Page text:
NHS trusts have been urged by the Home Secretary to upgrade their computer systems as the health service faces a weekend of chaos after a debilitating cyber attack prompted hospitals to cancel and delay treatment for patients across the country on Friday.
Amber Rudd said on Saturday that investigators still do not know where the attack came from but that it “wasn’t targeted at the NHS”.
The National Cyber Security Centre (NCSC) has said it was part of a set of global cyber attacks against “thousands of organisations and individuals in dozens of countries” as it launched a major operation in response.
The Home Secretary said that patient data is secure and that no patient data has been accessed or transferred “in any way”.
At least 30 health service organisations in England and Scotland were infiltrated by the ransomware, while many others shut down servers as a precautionary measure, bringing added disruption yesterday afternoon.
Speaking to BBC’s Radio 4’s Today programme, Rudd said there “will be lessons to learn”, one of which is why certain regions were affected and others were not.
The Tory minister queried whether the breach happened because “people in certain areas are following good advice” and downloading anti-virus software.
It has been reported that 90% of NHS hospitals are still using Windows XP.
Experts have suggested that the 2001 operating system has made the NHS vulnerable to cyber-attacks.
Rudd agreed that Windows XP is not as secure as modern platforms and urged trusts to upgrade their software.
“Cyber-security is a huge industry and it is an area where we can all do better to protect our businesses and our personal information,” Rudd said.
“I would expect NHS trusts to learn from this and to make sure that they do upgrade.”
Despite the huge security breach, the Home Secretary maintained that the UK are global leaders in cyber security.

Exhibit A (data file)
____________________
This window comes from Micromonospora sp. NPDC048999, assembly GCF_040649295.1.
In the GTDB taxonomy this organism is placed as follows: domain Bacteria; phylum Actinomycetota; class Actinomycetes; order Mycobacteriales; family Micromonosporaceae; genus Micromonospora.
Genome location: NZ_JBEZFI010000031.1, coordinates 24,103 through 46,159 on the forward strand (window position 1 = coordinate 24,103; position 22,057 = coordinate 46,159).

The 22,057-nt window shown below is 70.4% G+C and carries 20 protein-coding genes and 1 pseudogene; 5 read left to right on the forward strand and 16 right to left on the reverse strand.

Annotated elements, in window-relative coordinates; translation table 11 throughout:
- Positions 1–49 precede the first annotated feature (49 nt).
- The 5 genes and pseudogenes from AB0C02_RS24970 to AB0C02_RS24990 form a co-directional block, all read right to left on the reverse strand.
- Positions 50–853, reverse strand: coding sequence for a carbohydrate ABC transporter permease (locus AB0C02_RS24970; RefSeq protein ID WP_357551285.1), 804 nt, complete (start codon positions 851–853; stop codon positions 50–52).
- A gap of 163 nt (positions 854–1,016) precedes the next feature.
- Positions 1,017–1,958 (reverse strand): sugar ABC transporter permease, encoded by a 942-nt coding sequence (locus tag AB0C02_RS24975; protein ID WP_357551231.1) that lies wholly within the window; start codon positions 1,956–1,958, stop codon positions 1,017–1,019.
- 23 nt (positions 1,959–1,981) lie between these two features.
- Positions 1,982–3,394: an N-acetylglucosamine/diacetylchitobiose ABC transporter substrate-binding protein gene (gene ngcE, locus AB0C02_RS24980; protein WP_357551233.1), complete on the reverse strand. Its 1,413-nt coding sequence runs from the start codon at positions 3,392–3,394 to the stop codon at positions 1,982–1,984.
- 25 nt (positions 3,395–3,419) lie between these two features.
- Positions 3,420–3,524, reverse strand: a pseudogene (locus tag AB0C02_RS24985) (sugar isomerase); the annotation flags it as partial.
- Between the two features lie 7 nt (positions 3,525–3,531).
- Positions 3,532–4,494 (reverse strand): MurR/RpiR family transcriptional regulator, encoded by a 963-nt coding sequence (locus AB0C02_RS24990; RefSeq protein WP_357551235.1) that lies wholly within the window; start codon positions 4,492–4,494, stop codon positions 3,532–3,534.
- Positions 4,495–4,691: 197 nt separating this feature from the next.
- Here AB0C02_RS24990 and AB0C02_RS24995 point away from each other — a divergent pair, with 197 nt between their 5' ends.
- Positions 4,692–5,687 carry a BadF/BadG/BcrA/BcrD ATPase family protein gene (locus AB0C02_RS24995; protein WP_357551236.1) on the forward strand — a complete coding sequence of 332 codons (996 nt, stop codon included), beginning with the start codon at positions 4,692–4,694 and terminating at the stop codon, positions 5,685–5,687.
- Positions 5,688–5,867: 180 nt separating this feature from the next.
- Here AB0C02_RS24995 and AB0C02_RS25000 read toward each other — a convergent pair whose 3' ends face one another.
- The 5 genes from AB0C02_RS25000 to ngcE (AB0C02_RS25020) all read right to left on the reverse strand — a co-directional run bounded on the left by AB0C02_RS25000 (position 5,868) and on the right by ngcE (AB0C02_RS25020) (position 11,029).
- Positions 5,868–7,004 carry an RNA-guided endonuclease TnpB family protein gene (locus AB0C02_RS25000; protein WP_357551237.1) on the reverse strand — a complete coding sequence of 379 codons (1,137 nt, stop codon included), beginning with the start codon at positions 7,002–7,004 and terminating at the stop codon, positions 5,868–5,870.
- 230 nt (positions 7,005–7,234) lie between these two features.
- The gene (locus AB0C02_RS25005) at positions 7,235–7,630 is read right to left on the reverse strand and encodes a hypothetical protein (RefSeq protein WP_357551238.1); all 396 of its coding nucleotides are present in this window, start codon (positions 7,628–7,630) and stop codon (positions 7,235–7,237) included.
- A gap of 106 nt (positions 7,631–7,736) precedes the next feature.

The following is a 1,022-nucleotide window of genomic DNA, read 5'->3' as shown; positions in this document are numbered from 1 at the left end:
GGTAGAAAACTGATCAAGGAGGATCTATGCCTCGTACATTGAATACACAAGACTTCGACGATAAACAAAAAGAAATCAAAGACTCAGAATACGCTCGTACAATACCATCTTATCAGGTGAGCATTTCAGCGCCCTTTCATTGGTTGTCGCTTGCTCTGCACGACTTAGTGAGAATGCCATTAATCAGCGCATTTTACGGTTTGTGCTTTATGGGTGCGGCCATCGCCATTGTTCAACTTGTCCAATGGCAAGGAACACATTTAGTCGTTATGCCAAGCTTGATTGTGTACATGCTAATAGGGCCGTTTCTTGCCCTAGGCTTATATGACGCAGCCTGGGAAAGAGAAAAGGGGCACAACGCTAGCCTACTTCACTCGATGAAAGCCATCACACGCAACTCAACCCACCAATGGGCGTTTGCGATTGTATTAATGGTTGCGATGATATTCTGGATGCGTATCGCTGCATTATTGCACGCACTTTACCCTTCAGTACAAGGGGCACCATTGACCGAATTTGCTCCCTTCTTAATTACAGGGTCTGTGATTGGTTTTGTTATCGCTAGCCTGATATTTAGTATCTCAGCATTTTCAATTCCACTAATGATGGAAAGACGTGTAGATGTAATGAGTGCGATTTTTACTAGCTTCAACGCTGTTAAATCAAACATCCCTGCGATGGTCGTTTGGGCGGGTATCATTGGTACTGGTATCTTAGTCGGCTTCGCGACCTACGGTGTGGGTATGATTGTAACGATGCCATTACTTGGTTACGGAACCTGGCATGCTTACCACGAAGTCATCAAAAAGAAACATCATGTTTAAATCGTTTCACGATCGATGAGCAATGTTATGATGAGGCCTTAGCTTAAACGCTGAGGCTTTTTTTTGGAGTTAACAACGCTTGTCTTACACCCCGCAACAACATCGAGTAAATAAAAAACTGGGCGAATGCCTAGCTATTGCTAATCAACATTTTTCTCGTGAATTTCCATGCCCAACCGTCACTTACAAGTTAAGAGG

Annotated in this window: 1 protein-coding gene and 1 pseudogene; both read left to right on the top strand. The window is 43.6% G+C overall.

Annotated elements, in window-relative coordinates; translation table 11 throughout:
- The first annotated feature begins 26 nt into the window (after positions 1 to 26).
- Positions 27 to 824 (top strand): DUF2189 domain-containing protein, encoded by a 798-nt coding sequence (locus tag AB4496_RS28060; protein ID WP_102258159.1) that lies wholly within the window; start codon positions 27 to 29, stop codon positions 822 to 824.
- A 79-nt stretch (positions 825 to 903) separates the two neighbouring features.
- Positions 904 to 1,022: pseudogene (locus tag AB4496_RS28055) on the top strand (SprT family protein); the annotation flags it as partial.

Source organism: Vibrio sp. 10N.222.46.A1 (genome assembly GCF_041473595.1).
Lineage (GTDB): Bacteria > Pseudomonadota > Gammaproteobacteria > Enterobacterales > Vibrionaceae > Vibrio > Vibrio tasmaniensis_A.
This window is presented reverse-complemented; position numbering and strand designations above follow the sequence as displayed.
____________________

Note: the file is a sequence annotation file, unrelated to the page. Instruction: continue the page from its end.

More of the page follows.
She said: “We do lead the world in cyber security, but it doesn’t mean that we’re not vulnerable to attacks from people that want to attack us and use the internet and cyber attacks as a vehicle for doing so but let’s look at what is actually happened over the past 24 hours.
“So far, all we have seen is patients inconvenienced, so hospitals, so doctors making changes to their daily life but the fact is that no patient data has yet been accessed and the NHS are brilliantly managing to weave through this disruption.”
Hospitals and GP surgeries are facing a backlog of postponed appointments to contend with this weekend, including operations, once the crisis is brought under control.
As the scale of the security breach became clear on Friday afternoon, ambulances were diverted and patients told to avoid some A&E departments.
Staff reverted to pen and paper and used their own mobiles after key systems were affected, including telephones.
Pictures posted on social media showed screens of NHS computers with images demanding payment of 300 US dollars worth of the online currency Bitcoin, threatening to delete files within seven days.
A malware called Wanna Decryptor was used in the attack, which encrypts files on a user’s computer, blocking them from view.
The virus is usually covertly installed on to computers by hiding within innocent-looking emails containing links, which users are tricked into opening.
Security chiefs and ministers have repeatedly highlighted the threat to Britain’s critical infrastructure and economy from cyber attacks.
A spokesman for NHS Digital, which manages health service cyber security, said: “At this stage, we do not have any evidence that patient data has been accessed.”
In Russia, the Interior Ministry said around 1,000 computers were hit by a cyber attack.
Several companies in Spain were also crippled by ransomware attacks.
Telecoms firm Telefonica was one of those reporting problems, along with courier firm FedEx.
A total of 19 English health organisations reported problems, including hospitals and clinical commissioning groups (CCGs) in London, Blackpool, Hertfordshire and Derbyshire.
United Lincolnshire Hospitals NHS Trust said it was forced to cancel all outpatient, endoscopy, cardiology and radiology weekend appointments across its three hospitals.
In Scotland, 11 geographical health boards, including the ambulance service and acute hospital sites, saw their IT networks infected.
At least one health trust found itself named as a victim of the cyber attack despite actually suffering from an unrelated server problem.
First Minister Nicola Sturgeon has chaired a resilience meeting on the issue.
Last year, the Government established the NCSC to spearhead the country’s defences.
In the three months after the centre was launched, there were 188 “high-level” attacks as well as countless lower-level incidents.
Chancellor Philip Hammond disclosed in February that the NCSC had blocked 34,550 potential attacks targeting UK Government departments and members of the public in six months.